Over the centuries, medical science's speed of advance has been breakneck.
Scientific endeavor is rooted in innovation. Without the underlying current of swarming technological advances, medicine would stagnate.
Of course, any list of "top" medical inventions is bound to come up short; the incremental ratcheting of treatments, diagnostics and equipment have formed a wealth of worthy candidates that could never be fully listed.
In order to appreciate how far we have come, it is worth glancing briefly back into the misty realms of prehistory.
One of the earliest innovative medical procedures that we know of was trepanning. This procedure involved drilling or scraping a hole into the skull, possibly to oust evil spirits or to "reduce pressure" on the brain.
At one point in time, this practice was surprisingly widespread, with evidence of its usage cropping up in Europe, Azerbaijan, China, Siberia, North and South America.
In fact, of the thousands of neolithic skulls that archaeologists have unearthed over the years, 5-10% bear the distinctive marks of trepanning.
At the time, this proto-surgery was probably considered a useful and thoroughly modern technique. Thankfully, other procedures have since removed trepanning from common use.
Moving forward in time, another regular addition to such lists is the advent of anesthesia. Anyone who has gone under the surgeon's knife owes a great debt to those innovators who first saw a use for Joseph Priestley's "different sorts of air."
Although not a medical professional, Humphrey Davy was the first to discover the anesthetic properties of nitrous oxide, and it was he who coined the term "laughing gas." However, anesthetics were not commonly used until decades after Davy's death in 1829.
Further forward still, Alexander Fleming's serendipitous discovery of penicillin in 1928 often makes it onto lists of the most historic medical innovations. Fleming's work signaled the birth of modern antibiotics and, over the years, has spared millions of patients from amputations and death by infection.
The list goes on, almost endlessly. For the purposes of this article, we contacted scientists and medical professionals whose work we have covered over recent months. We simply asked them what medical innovation (past, present or future) fascinates them the most, and why they rate it so highly.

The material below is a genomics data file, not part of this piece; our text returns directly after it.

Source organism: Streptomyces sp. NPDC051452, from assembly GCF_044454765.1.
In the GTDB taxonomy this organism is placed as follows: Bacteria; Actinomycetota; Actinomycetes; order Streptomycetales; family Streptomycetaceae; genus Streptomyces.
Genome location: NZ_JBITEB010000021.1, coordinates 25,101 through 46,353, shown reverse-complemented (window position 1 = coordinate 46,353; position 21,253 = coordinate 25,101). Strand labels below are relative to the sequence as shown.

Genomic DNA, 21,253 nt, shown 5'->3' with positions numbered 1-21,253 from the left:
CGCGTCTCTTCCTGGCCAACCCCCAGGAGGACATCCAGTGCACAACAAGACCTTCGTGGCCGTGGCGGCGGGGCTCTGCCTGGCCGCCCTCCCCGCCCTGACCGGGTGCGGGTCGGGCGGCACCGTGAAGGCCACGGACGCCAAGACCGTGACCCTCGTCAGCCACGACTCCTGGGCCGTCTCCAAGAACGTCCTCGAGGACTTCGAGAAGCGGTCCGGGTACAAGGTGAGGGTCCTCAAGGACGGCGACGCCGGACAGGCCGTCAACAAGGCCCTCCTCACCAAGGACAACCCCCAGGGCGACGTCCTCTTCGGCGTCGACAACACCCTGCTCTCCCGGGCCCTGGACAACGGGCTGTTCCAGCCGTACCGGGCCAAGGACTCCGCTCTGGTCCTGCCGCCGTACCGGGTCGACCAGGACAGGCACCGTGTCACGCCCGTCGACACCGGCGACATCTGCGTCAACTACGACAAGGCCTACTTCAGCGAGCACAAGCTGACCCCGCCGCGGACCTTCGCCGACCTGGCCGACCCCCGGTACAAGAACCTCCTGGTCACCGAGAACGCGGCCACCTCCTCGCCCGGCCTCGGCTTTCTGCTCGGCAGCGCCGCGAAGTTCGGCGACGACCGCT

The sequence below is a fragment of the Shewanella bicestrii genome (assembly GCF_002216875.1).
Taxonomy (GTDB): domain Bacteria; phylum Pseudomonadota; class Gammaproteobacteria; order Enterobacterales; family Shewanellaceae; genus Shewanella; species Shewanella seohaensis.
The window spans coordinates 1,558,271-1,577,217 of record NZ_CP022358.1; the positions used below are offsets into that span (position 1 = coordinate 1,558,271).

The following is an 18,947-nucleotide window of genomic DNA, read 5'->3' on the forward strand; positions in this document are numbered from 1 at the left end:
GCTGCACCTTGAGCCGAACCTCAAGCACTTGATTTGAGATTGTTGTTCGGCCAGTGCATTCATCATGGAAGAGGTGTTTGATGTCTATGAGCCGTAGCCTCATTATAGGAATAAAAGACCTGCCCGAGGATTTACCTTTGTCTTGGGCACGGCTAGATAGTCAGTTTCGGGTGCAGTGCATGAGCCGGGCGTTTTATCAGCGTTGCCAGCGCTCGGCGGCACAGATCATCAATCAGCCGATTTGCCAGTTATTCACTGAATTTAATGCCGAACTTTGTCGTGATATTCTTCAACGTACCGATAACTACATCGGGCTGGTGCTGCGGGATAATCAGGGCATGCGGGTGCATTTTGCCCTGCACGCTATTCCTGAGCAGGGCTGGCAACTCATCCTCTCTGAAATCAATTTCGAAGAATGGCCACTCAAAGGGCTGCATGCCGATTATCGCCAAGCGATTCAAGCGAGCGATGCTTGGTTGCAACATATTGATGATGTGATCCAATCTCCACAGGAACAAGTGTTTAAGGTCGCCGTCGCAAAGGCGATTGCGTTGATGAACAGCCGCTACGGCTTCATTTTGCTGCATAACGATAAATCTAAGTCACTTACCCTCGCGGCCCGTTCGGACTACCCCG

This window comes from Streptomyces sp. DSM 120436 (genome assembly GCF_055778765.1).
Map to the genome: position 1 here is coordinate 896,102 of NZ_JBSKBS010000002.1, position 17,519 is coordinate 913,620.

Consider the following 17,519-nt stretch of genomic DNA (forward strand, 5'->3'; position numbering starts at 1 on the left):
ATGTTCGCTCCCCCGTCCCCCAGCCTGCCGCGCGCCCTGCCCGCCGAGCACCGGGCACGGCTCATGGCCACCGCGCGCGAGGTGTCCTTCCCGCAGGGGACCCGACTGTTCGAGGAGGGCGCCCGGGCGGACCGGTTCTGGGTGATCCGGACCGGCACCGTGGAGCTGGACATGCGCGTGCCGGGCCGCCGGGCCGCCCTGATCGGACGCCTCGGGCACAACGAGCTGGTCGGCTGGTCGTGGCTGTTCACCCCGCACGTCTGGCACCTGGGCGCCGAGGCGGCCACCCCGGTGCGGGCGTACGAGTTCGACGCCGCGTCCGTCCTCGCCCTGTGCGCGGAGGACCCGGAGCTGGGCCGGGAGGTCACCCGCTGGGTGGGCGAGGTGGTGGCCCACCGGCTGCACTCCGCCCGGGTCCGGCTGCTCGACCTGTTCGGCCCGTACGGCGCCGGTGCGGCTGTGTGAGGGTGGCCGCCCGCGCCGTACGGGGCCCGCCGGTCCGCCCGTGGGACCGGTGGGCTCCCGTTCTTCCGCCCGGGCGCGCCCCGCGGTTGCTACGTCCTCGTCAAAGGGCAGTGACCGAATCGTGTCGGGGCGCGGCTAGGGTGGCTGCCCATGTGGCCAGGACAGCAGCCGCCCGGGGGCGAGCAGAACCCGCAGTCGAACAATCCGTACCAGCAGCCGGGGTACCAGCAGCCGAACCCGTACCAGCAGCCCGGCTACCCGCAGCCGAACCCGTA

Here are the results, in no particular order:
1) Advanced gene editing
Dr. Garry Laverty and his team at the School of Pharmacy, Queen's University in Belfast, Ireland, recently created a peptide gel that shows promise in the fight against so-called superbug infections.
The innovation that he finds most fascinating is a gene editing technique known as CRISPR (clustered regularly-interspaced short palindromic repeats). Before this new technology saw the light of day, engineering a mutation into a gene was incredibly laborious.
Genetic modifications that would have previously taken a great deal of time and money can now be carried out swiftly and cheaply. CRISPR's influence cannot be overstated; an article in Nature says that "CRISPR is causing a major upheaval in biomedical research."
Dr. Laverty told MNT:
"This technique has only come to the forefront of research in the past few years and has the potential to significantly advance gene therapy as it is much faster than conventional methods."
The technology is derived from a mechanism that bacteria use to fight off viral infection and works in conjunction with an enzyme called Cas9.
Cas9 uses a guide RNA molecule to home in on its target DNA. It then edits the DNA to disrupt genes or insert desired sequences. Each run might cost as little as $30, compared with the many thousands of dollars that previous techniques would set laboratories back.
Dr. Laverty holds high hopes for CRISPR's future applications; he hopes that it might eventually allow us to "eradicate genetic disease by eliminating harmful DNA sequences. [...] It has the potential to allow any human genome to be edited by insertion of a tailored genetic sequence or has the ability to destroy harmful segments."
It certainly seems to be a genuine game-changer in molecular genetics. Dr. Laverty goes on:
"With further research, it could treat all kinds of established genetic-based disease, including HIV, cancers and infectious diseases. [...] In future, CRISPR could be utilized to allow our cells to become powerhouses for drugs themselves."
2) Point-of-care sequencing
Point-of-care sequencers could be life-savers on a global scale.
Our next respondent carries on the genetic theme. Ephraim L. Tsalik, assistant professor of medicine at Duke Medicine in Durham, NC, is involved in designing tests that can distinguish between virus-based and bacterial-based illnesses.
Tsalik's chosen medical innovation is point-of-care sequencing. This refers to hand-held devices that can sample tissues and read the DNA in real-time, skipping the necessity of lab-based, time-consuming tests.
These types of devices will eventually find a multitude of uses, from the doctor's office to the jungles of Borneo. Point-of-care sequencers will allow unimagined detail to be gleaned from patients within moments.
The species of bacteria or virus that are causing an infection can easily be derived, removing the chance of unnecessary antibiotic prescriptions.
For diseases such as AIDS (acquired immune deficiency syndrome), the viral load can be ascertained there and then and treatment adjusted accordingly. As Tsalik told MNT:
"The ability to make these measurements in a manner suitable for patient care will be a tremendous asset as we strive for personalized and precision medicine."
On the next page, we look at hearts, ears and the incredibly small.